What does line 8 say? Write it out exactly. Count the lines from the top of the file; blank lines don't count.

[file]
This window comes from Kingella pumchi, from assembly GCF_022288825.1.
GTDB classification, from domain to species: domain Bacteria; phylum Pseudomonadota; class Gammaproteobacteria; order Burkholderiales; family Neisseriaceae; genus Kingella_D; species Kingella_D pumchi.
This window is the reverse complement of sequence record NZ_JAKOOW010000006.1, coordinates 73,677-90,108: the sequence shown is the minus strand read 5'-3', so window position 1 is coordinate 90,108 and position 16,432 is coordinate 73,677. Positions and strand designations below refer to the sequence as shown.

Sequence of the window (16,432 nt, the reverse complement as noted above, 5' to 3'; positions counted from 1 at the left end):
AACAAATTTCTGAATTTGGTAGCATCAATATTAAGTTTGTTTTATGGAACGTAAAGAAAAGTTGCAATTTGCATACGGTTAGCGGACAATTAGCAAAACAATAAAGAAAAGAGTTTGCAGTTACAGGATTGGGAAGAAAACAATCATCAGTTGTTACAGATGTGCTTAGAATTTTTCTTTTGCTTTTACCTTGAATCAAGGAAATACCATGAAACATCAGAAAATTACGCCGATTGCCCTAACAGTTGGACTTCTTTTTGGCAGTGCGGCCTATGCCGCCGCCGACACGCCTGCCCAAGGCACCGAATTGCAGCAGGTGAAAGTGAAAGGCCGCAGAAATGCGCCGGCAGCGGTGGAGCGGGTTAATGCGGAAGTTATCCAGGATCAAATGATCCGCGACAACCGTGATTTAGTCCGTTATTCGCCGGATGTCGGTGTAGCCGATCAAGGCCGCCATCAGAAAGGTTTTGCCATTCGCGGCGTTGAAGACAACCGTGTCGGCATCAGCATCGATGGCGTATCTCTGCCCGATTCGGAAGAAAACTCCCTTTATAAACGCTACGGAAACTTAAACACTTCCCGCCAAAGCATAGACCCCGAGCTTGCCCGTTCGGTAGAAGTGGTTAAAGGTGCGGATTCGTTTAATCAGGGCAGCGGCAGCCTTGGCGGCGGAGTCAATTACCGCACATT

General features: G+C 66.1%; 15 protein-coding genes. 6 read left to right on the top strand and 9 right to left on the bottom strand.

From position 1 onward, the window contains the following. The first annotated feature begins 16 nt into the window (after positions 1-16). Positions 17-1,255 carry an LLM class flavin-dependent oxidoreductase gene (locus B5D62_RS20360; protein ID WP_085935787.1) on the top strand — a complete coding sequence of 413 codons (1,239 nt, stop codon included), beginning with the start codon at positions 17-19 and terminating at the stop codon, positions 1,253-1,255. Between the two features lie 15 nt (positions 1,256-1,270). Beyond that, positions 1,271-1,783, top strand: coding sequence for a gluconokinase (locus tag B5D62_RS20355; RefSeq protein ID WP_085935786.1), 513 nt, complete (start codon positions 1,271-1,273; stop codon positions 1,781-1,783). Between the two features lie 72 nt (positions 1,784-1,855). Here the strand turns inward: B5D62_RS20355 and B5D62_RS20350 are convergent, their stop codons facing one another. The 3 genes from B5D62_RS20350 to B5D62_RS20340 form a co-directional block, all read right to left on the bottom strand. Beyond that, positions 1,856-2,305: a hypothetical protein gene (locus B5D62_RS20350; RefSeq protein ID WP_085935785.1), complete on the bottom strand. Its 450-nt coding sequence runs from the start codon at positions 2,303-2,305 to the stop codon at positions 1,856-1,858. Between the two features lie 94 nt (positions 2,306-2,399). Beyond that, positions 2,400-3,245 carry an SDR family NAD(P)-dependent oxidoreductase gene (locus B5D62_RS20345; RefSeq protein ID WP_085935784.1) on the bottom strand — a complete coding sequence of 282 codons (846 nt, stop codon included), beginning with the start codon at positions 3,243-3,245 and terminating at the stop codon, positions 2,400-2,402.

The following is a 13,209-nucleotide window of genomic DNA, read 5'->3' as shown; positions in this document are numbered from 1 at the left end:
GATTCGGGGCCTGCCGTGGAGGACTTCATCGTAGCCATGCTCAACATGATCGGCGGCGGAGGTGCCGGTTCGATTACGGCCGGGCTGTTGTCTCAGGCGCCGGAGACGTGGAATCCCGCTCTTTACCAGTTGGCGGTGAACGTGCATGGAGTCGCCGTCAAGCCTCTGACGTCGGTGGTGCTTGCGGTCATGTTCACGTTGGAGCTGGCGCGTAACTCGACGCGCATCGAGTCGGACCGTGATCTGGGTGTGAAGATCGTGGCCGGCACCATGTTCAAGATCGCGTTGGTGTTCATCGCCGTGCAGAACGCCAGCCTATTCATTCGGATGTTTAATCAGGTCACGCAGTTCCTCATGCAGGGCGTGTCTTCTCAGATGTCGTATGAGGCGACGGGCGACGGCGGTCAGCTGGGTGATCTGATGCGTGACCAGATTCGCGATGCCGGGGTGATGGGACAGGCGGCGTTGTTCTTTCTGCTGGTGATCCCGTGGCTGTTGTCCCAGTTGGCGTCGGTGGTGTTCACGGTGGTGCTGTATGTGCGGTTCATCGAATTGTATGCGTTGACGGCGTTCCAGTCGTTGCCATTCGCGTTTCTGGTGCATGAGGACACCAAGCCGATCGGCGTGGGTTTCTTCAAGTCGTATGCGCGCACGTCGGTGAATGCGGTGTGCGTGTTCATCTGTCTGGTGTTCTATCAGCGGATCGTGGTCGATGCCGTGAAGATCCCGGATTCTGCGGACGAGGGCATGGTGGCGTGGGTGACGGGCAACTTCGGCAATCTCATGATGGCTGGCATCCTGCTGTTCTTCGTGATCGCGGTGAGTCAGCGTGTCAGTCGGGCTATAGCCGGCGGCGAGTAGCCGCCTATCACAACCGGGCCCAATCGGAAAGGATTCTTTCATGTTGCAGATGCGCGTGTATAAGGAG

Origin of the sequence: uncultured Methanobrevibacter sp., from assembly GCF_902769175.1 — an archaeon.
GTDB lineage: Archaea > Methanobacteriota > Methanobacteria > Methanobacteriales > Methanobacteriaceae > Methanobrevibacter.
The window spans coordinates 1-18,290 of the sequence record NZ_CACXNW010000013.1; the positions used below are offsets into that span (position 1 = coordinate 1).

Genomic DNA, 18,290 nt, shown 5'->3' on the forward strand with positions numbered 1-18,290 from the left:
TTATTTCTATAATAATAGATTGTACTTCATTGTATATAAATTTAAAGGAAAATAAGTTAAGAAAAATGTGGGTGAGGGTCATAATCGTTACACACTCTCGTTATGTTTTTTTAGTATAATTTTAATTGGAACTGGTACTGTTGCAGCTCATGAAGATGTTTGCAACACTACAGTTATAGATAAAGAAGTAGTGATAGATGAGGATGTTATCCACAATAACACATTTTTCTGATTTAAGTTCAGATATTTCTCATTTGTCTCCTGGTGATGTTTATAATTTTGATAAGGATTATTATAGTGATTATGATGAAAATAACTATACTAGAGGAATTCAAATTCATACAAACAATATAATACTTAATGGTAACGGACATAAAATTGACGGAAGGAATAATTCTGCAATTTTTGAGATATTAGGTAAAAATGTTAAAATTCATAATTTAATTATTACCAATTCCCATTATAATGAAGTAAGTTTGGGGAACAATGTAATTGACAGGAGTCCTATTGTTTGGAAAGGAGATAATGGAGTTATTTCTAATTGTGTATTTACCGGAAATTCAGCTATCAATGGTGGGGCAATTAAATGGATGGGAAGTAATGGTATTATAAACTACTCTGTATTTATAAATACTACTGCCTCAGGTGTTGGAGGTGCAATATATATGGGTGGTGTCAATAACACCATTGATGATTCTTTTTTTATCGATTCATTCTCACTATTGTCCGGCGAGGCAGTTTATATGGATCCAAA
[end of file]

The following is a 13,209-nucleotide window of genomic DNA, read 5'->3' as shown; positions in this document are numbered from 1 at the left end: